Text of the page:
For speeding up the delivery of change.

Amazon introduced same-day shipping in seven major U.S. markets more than three years ago, but the e-commerce giant's significant 2012 expansion of its next-day and same-day delivery services was a jolt: The entire retail industry seemed to realize its power. Late last year, as Amazon's ambitions came into focus, rivals such as Google, eBay, and Walmart could only attempt to catch up, launching modest pilot programs and making investments. Even shipping services UPS, FedEx, and USPS upped their game. Eight moments from Amazon's instant gratification revolution:

Acquires robotics maker Kiva Systems for $775 million. Kiva robots can reduce order-processing time to 20 minutes.

Announces a new warehouse in Jeffersonville, Indiana, near Louisville's airport, an international shipping hub.

Increases spending on fulfillment 51.5% over previous year, to almost $1.3 billion.

Announces two new warehouses in New Jersey to serve the New York metro area's 19 million-plus residents.

Shipping costs as percentage of sales drop; proximity to customers cited as contributing factor.

Silicon Valley press takes notice of 7-Eleven delivery locker service in the Bay Area. (Amazon didn't announce it; expansion was a surprise.)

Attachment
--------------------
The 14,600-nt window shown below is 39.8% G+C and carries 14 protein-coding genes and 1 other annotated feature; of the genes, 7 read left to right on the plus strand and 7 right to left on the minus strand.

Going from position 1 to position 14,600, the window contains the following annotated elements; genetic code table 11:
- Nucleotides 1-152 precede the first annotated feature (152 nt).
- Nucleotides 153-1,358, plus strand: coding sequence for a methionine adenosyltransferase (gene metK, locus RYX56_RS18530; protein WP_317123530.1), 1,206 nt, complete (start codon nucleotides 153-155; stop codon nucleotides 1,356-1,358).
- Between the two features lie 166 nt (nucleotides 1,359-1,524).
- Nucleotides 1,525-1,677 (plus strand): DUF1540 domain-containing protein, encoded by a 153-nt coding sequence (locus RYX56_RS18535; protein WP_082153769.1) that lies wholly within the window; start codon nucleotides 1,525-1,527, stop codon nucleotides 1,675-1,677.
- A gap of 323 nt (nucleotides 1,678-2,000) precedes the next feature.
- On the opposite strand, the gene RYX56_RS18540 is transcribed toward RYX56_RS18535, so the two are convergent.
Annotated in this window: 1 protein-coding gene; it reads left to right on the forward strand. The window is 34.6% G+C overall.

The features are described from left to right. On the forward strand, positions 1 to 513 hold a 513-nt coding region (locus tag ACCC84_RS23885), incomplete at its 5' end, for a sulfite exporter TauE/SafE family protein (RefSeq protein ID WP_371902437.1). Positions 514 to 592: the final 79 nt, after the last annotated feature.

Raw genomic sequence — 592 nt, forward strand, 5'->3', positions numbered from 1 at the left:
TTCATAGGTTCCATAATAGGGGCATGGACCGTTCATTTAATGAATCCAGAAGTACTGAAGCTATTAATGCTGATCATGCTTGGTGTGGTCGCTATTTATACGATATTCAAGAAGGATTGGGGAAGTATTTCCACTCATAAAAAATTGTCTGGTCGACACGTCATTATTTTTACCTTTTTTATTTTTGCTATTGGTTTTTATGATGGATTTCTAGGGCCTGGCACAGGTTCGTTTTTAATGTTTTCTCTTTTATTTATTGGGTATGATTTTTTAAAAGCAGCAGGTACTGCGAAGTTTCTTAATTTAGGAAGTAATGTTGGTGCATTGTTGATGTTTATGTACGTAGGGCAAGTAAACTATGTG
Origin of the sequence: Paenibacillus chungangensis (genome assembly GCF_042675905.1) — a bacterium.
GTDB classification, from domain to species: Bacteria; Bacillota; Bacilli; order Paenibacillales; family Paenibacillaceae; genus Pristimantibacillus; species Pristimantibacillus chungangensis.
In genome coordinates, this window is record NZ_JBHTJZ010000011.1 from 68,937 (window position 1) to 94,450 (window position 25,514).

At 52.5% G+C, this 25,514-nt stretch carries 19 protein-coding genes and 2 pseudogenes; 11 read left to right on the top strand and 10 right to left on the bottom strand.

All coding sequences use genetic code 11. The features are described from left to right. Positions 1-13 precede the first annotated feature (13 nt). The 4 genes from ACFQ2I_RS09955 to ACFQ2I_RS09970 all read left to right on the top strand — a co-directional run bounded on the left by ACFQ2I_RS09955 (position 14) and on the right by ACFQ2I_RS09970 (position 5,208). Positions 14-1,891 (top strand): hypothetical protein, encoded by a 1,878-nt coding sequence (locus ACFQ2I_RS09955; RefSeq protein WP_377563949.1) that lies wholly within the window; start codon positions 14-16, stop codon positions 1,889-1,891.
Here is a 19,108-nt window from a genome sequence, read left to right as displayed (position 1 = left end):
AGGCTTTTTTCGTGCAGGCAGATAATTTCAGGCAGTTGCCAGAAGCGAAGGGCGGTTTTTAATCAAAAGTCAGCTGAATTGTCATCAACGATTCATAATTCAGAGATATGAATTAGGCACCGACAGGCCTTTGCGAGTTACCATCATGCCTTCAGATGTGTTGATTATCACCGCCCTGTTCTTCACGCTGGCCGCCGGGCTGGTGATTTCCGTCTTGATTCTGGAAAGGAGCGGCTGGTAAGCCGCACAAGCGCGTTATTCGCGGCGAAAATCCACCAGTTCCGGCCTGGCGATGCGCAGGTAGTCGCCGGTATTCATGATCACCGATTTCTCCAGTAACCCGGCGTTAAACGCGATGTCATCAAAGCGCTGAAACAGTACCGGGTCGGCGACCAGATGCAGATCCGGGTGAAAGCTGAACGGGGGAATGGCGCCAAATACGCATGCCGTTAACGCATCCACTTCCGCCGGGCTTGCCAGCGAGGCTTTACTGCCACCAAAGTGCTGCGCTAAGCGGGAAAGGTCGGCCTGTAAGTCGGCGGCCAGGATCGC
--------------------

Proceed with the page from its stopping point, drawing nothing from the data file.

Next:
Opens San Bernardino distribution center to serve more than 21 million in Southern California.

Announces 1.26-million-square-foot warehouse to serve mega-region formed by Dallas, Houston, and Austin.

[Photo By Victoria Ling]

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  • Lighttouched

    Why exactly do people need same day delivery? "Announces 1.26-million-square-foot warehouse". I gues they don't talk about environmental footprint, either. People are nuts.

  • Keithbarnwell1

    Amazon - famous tax avoiders in the UK and responsible for the destruction of the British retail industry and high street! The sooner this monster fails the better. They boast about same day delivery and yet pay not a penny in tax to support the transport infrastructure that enables them to do so! That is left to the people of the UK. Never ever buy from amazon!

  • In my day...

    Grumble grumble horse and buggy.  Sounds like the British tax laws have some big holes, why would you ever expect a company to pay more than they had to?  Do you donate extra from your taxes or skip taking a deduction?

  • Jenni

    Apparently not only the UK but also the US and most other countries have "some big holes" in their tax system as Starbucks, Apple and Amazon succeed to get around paying high enough taxes. That might not speak for our taxing systems but it also and most certainly doesn’t speak for the greatness and innovativeness of these companies. (Neither do the circumstances in their factories/sources...)

  • 17anteater

    How do Amazon stock their warehouses? How do they keep the right supply in each one?

  • Guest

    From a few thousand feet away, Amazon looks so cool. Working in the "make rate or die" fulfillment environment: not so much.